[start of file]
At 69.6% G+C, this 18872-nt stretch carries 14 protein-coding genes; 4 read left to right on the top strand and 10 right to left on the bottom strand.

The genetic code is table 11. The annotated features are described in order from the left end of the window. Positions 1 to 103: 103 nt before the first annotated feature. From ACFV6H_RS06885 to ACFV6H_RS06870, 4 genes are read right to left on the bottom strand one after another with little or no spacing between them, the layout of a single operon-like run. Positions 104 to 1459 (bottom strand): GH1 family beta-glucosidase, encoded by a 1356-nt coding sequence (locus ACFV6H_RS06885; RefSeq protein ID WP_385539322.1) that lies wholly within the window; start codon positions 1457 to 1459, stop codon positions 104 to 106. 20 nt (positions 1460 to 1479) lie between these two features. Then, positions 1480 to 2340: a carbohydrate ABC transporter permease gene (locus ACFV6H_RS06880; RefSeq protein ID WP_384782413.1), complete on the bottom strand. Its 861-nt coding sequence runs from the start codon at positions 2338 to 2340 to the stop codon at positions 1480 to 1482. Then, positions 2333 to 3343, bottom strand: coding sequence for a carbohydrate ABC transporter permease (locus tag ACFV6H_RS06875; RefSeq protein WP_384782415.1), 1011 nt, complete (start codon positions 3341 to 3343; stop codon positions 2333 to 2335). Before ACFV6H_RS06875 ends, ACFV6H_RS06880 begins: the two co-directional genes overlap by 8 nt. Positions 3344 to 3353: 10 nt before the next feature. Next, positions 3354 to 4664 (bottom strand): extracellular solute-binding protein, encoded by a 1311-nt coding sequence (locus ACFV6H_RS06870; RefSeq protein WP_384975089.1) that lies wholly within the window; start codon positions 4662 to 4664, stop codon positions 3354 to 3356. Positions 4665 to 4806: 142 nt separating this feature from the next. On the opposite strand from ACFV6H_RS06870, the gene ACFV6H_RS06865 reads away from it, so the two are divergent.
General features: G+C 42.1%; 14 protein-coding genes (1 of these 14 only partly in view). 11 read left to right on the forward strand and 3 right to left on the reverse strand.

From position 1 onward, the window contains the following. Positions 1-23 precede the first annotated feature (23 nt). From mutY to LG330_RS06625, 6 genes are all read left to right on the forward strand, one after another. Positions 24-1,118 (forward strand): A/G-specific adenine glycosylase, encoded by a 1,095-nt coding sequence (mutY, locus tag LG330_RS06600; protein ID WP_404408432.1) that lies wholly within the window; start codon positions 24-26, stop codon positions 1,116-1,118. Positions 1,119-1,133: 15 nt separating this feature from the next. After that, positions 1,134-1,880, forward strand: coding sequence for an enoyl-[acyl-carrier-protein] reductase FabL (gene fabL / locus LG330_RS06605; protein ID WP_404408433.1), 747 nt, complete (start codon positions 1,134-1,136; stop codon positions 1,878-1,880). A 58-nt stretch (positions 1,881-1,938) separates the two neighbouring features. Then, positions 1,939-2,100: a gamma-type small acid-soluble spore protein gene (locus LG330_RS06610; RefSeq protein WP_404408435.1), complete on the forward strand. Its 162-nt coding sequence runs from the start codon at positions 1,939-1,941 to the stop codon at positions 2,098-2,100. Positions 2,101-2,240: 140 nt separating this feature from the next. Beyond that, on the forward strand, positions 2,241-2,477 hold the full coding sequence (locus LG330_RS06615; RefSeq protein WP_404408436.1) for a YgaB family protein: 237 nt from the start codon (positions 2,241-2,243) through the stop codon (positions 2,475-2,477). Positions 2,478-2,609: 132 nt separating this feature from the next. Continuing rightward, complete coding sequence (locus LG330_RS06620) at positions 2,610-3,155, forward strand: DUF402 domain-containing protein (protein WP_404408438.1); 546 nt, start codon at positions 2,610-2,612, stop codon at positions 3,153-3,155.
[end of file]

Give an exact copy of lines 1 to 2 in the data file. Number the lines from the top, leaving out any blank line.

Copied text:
At 69.6% G+C, this 18872-nt stretch carries 14 protein-coding genes; 4 read left to right on the top strand and 10 right to left on the bottom strand.

The genetic code is table 11. The annotated features are described in order from the left end of the window. Positions 1 to 103: 103 nt before the first annotated feature. From ACFV6H_RS06885 to ACFV6H_RS06870, 4 genes are read right to left on the bottom strand one after another with little or no spacing between them, the layout of a single operon-like run. Positions 104 to 1459 (bottom strand): GH1 family beta-glucosidase, encoded by a 1356-nt coding sequence (locus ACFV6H_RS06885; RefSeq protein ID WP_385539322.1) that lies wholly within the window; start codon positions 1457 to 1459, stop codon positions 104 to 106. 20 nt (positions 1460 to 1479) lie between these two features. Then, positions 1480 to 2340: a carbohydrate ABC transporter permease gene (locus ACFV6H_RS06880; RefSeq protein ID WP_384782413.1), complete on the bottom strand. Its 861-nt coding sequence runs from the start codon at positions 2338 to 2340 to the stop codon at positions 1480 to 1482. Then, positions 2333 to 3343, bottom strand: coding sequence for a carbohydrate ABC transporter permease (locus tag ACFV6H_RS06875; RefSeq protein WP_384782415.1), 1011 nt, complete (start codon positions 3341 to 3343; stop codon positions 2333 to 2335). Before ACFV6H_RS06875 ends, ACFV6H_RS06880 begins: the two co-directional genes overlap by 8 nt. Positions 3344 to 3353: 10 nt before the next feature. Next, positions 3354 to 4664 (bottom strand): extracellular solute-binding protein, encoded by a 1311-nt coding sequence (locus ACFV6H_RS06870; RefSeq protein WP_384975089.1) that lies wholly within the window; start codon positions 4662 to 4664, stop codon positions 3354 to 3356. Positions 4665 to 4806: 142 nt separating this feature from the next. On the opposite strand from ACFV6H_RS06870, the gene ACFV6H_RS06865 reads away from it, so the two are divergent.